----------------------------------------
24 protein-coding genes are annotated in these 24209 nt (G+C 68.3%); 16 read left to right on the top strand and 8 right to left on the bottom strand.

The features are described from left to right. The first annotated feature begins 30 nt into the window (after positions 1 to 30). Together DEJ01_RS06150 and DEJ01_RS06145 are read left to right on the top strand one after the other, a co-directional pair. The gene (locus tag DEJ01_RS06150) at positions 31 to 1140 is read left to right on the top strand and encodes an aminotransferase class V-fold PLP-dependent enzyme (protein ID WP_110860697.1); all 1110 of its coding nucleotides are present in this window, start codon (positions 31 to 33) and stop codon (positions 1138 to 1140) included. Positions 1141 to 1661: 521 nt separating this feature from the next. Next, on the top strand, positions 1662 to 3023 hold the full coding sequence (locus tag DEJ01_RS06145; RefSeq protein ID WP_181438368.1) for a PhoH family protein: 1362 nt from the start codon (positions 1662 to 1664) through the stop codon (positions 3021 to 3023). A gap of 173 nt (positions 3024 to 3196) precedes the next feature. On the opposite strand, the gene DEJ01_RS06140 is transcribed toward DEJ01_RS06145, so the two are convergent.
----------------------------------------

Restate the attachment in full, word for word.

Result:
24 protein-coding genes are annotated in these 24209 nt (G+C 68.3%); 16 read left to right on the top strand and 8 right to left on the bottom strand.

The features are described from left to right. The first annotated feature begins 30 nt into the window (after positions 1 to 30). Together DEJ01_RS06150 and DEJ01_RS06145 are read left to right on the top strand one after the other, a co-directional pair. The gene (locus tag DEJ01_RS06150) at positions 31 to 1140 is read left to right on the top strand and encodes an aminotransferase class V-fold PLP-dependent enzyme (protein ID WP_110860697.1); all 1110 of its coding nucleotides are present in this window, start codon (positions 31 to 33) and stop codon (positions 1138 to 1140) included. Positions 1141 to 1661: 521 nt separating this feature from the next. Next, on the top strand, positions 1662 to 3023 hold the full coding sequence (locus tag DEJ01_RS06145; RefSeq protein ID WP_181438368.1) for a PhoH family protein: 1362 nt from the start codon (positions 1662 to 1664) through the stop codon (positions 3021 to 3023). A gap of 173 nt (positions 3024 to 3196) precedes the next feature. On the opposite strand, the gene DEJ01_RS06140 is transcribed toward DEJ01_RS06145, so the two are convergent.